CURA.

NAMSAL SIEDLECKI
A

Text by Ilaria Gianni

 

Magazzino, Rome

May 15 – July 15, 2019 

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Spes contra spem

I had never found the opportunity to reflect on the concept of desire. Dwelling on the term I discovered that desire is not a need, or the expression (often physiological) of a void that needs to be filled to avoid discomfort, but something that goes beyond reasoning and knowledge, positioning itself in the sphere of the most primordial emotional drives.

Of Latin origin, the word desiderio (Italian for “desire”) is composed of the negative prefix de-, and the term sidusmeaning, star. Desiring means, therefore, literally "lack of stars", in the sense of "feeling the lack of stars". A second version suggests instead that it may refer to the idea of estrangement, of detachment, and that the verb "to desire" would mean "to look at the stars the stars carefully"": Perhaps waiting for a sign, perhaps because the spectacle of astarry sky represents the unattainable. It’s widely known that he ancients derived wishes and forebodings from lookingat the sky.

Linking to the origin of the word, the challenge of thinkers over the centuries has been to reconstruct the logical-conceptual path that led from the stars to the desires, coming to the conclusion that desire is, in truth, part of a pre-logical, innate mental order: the belief that something inaccessible and unknown can act on the course of life. Levinas, not surprisingly, associated the idea of the infinite with desire (Transcendence and metaphysical desire, Levinas, 1979). In these terms, to desire follows the hope, typical of the human race, of being able to go beyond the limits, to enter into relations with wider boundaries than those allowed to live. Projected towards what does not exist, desire relates to what we hope can happen. An emotional mechanism that is repeated, found in the past, in the here and now, in the future.

Giving place to a dialogue between times, cultures and worlds, (all) waiting for a transformation, (all) eager to receive their own missing piece and to see their hope realized, Namsal Siedlecki reminds us that the desiring universe has remained unchanged over the centuries. Whether it is - quoting the epicurean morality - necessary or vain, this will is individual and remains secret. An act, buried in one's conscience, entrusted to a symbolic object removed from circulation, offered to a dark place or to a superior force. Thus, when we throw a coin in a well, or leave a votive offering in a spiritual temple we always turn to an extra-human, unknown subject, a magic power positioned beyond our rational knowledge. The history of humanity is full of myths, legends and rituals with, at its root, the demand for a dream to be realized. Often linked to the precariousness of life or to its extremes, desires are generative. However, to keep them company is the counterpart of uncertainty: an aspired fantasy in opposition to reality.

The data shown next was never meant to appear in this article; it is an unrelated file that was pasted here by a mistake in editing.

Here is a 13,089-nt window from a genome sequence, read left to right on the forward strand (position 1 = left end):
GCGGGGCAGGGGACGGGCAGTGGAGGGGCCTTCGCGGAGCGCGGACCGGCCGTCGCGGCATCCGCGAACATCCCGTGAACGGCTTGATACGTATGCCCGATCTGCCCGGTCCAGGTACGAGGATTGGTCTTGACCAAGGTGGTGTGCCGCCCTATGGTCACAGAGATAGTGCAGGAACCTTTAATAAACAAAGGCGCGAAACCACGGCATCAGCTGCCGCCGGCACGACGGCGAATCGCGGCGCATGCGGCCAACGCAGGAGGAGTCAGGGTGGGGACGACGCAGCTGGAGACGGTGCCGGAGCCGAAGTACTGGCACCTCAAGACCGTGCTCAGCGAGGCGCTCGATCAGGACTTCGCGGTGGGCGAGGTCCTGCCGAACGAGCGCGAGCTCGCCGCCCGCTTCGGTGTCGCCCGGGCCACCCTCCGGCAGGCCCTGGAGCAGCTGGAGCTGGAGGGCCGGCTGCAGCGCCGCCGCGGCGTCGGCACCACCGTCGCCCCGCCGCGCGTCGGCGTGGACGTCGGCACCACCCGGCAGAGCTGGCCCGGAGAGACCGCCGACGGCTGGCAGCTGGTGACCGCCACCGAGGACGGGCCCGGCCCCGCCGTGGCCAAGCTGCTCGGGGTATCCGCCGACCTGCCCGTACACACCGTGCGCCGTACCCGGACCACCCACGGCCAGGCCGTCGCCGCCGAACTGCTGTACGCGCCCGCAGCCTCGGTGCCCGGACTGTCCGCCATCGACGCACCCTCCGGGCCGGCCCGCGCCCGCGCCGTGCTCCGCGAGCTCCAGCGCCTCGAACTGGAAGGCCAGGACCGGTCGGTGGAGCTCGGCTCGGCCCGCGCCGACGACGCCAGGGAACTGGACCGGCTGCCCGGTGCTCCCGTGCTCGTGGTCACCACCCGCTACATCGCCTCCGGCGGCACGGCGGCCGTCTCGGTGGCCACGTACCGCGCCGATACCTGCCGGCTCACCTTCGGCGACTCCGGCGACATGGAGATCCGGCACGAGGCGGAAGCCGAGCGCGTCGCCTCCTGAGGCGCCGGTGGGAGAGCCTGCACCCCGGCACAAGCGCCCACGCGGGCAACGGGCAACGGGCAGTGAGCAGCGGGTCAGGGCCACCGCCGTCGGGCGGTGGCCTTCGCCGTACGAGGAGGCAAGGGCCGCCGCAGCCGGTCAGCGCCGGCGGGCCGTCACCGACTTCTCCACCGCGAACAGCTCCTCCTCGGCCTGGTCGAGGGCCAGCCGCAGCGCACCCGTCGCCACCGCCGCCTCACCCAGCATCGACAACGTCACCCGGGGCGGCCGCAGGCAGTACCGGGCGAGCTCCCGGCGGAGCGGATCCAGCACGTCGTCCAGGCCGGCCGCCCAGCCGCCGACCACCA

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In the Namsal Siedlecki laboratory-exhibition, ancient ex-voto - a phrase that literally translates from the Latin meaning "following a vote"- from the Gallic era, found in the Auvergne region in France, confront themselves with the coins, thrown nowadays in the Trevi Fountain in Rome. In a temporal and alchemical short circuit, objects full of expectations, feelings and life meet in an unusual wishing well, to merge and transform into modified symbolic devices, where the galvanic stratification triggered by the artist does not allow any control. A bathtub that works day and night combines elements, times, hope crystalized or waiting for fulfilment. Desires, in the form of ancient artefacts representing parts of the human body, witnesses of the fulfilment of the volitional expression, linked to thousands of coins laden with trust, suspended in their final outcome. The feeling of expectation and that of certainty, apparently so distant, are mixed together, reminding us how much they are related.

The stratification implemented by Namsal Siedlecki with the exhibition project A, it is thus the reflection of a cultural process that is repeated, yet in constant transformation. Ernst Bloch teaches us that the world is never accepted "as it is", and hope is a symptom of a universe in constant motion. Desiring becomes synonymous with the desire to be witnesses of the evolution of one's existence. Impalpable, invisible, desire opens a portal to new possibilities, guides the mind to devise a path in search of what is lacking in the lived moment, projected towards virtual - or stellar –worlds, where an alternative seems to exist. Impossible to control, this passionate and intimate search, echoes in the well generating unpredictable forms assumed by the merge of votive and symbolic objects. In the new source of desires where secrets, hidden hopes and performed miracles of different ages meet, objects undergo a transformation, sometimes legible, sometimes unsuccessful, reflecting the uncertainty and expectation of the same desiring act built and wanted by thought, but always outside terrestrial control. Spes contra spem, suspended, like the stars.

 

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